Recently, a viewer of WKBT news in Lacrosse, Wisconsin took it upon himself to write a letter to anchor Jennifer Livingston criticizing her weight, accusing her of being a poor role model for young people overwhelmed with obesity. She responded on air, pointing out to viewers that children learn such bullying at home, and that it has to stop:
LIVINGSTON: If you didn’t already know, October is National Anti-Bullying Month, and this is a problem that is growing everyday in our schools and on the internet. It is a major issue in the lives of young people today, and as the mother of three young girls, it scares me to death. Now I am a grown woman, and luckily for me, I have a very tick skin — literally, as that email pointed out — and otherwise, and that man’s words mean nothing to me.
But what really angers me about this is there are children who don’t know better, who get emails as critical as the one I received, or in many cases even worse, each and every day. The internet has become a weapon, our schools have become a battleground, and this behavior is learned. It is passed down from people like the man who wrote me this email. If you were at home and you were talking about the “fat newslady,” guess what? Your children are probably going to go to school and call someone fat. We need to teach our kids how to be kind, not critical, and we need to do that by example. [...]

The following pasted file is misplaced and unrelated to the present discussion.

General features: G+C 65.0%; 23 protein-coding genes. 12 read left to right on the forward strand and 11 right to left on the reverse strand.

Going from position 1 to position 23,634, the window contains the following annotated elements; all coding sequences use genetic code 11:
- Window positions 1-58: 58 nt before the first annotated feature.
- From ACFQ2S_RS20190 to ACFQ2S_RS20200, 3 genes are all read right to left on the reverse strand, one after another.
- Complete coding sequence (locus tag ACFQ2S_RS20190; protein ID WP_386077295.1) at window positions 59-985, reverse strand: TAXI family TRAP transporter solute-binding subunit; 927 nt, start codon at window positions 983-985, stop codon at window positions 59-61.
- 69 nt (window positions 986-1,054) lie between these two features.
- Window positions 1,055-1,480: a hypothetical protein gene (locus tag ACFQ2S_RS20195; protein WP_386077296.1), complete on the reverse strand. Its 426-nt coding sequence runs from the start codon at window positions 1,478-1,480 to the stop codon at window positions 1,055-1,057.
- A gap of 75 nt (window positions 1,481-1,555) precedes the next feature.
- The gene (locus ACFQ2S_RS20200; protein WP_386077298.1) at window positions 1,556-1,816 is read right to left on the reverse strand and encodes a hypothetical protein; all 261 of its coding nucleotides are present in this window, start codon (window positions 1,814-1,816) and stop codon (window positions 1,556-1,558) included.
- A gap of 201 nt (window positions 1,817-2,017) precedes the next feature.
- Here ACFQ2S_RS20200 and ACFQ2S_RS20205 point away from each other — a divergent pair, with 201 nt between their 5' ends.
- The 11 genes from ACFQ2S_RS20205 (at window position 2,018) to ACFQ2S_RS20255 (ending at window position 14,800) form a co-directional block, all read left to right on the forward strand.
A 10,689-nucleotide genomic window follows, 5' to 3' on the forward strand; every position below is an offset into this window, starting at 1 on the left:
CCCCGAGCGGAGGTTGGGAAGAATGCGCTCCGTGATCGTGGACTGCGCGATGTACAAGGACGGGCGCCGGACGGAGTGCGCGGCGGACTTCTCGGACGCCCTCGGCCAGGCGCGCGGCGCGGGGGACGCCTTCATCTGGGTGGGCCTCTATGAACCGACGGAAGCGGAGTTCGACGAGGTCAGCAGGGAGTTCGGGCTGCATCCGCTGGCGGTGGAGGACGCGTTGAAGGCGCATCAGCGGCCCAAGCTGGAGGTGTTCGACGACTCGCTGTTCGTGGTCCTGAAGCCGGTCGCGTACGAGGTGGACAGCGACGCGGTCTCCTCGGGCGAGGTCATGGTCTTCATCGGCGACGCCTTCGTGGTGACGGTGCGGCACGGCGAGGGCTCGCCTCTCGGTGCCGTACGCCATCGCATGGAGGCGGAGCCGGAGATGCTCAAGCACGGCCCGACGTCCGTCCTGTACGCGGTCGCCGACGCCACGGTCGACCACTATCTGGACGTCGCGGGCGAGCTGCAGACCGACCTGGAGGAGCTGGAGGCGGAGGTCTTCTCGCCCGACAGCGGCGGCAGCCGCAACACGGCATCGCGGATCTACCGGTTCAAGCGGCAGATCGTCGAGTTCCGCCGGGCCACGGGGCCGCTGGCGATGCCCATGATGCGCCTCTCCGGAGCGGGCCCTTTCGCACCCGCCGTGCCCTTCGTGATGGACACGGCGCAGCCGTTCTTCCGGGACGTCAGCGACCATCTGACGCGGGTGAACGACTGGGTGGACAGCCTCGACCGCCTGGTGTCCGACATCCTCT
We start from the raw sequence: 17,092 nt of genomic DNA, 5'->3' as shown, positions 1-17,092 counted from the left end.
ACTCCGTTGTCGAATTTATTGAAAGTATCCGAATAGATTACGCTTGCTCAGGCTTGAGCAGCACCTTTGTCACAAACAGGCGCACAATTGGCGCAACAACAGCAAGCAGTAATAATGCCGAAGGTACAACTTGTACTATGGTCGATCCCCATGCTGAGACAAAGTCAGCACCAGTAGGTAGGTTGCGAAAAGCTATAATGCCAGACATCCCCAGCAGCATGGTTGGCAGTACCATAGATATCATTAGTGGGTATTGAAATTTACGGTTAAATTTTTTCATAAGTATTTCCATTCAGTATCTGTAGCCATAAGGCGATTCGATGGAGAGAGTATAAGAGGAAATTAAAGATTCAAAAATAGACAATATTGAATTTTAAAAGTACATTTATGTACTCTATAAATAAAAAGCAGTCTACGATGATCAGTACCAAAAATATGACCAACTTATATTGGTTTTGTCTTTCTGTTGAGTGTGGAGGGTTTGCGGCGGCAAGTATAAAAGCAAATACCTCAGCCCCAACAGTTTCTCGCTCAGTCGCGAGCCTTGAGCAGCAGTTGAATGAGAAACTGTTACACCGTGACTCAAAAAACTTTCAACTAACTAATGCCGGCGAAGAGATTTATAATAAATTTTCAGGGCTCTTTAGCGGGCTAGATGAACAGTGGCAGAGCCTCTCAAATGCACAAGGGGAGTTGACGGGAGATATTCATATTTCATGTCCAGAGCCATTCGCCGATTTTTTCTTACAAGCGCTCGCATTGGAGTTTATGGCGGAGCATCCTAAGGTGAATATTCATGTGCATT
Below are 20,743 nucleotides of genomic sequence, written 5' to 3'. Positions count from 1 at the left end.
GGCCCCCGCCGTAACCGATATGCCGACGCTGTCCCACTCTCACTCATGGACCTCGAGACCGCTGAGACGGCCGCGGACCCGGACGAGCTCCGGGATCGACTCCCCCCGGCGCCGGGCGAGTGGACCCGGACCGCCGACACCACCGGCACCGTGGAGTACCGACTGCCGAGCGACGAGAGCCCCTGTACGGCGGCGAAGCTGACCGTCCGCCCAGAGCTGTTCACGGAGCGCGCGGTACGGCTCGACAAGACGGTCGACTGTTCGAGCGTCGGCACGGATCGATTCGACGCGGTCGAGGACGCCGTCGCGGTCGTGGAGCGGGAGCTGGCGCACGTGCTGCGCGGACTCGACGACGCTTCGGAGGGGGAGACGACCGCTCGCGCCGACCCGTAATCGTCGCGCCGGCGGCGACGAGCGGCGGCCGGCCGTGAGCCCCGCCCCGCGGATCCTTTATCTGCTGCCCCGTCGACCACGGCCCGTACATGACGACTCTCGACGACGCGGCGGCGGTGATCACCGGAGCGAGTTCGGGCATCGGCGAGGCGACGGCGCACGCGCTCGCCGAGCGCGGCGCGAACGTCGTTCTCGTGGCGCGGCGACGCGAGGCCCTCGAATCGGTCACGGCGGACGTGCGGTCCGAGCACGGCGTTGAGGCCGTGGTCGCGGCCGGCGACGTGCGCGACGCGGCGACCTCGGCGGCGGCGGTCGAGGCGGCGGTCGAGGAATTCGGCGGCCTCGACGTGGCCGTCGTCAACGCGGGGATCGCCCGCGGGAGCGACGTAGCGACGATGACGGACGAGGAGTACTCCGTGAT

I leave you with this: To all of the children out there who feel lost, who are struggling with your weight, with the color of your skin, your sexual preference, your disability, even the acne on your face, listen to me right now. Do not let your self-worth be defined by bullies. Learn from my experience that the cruel words of one are nothing compared to the shouts of many.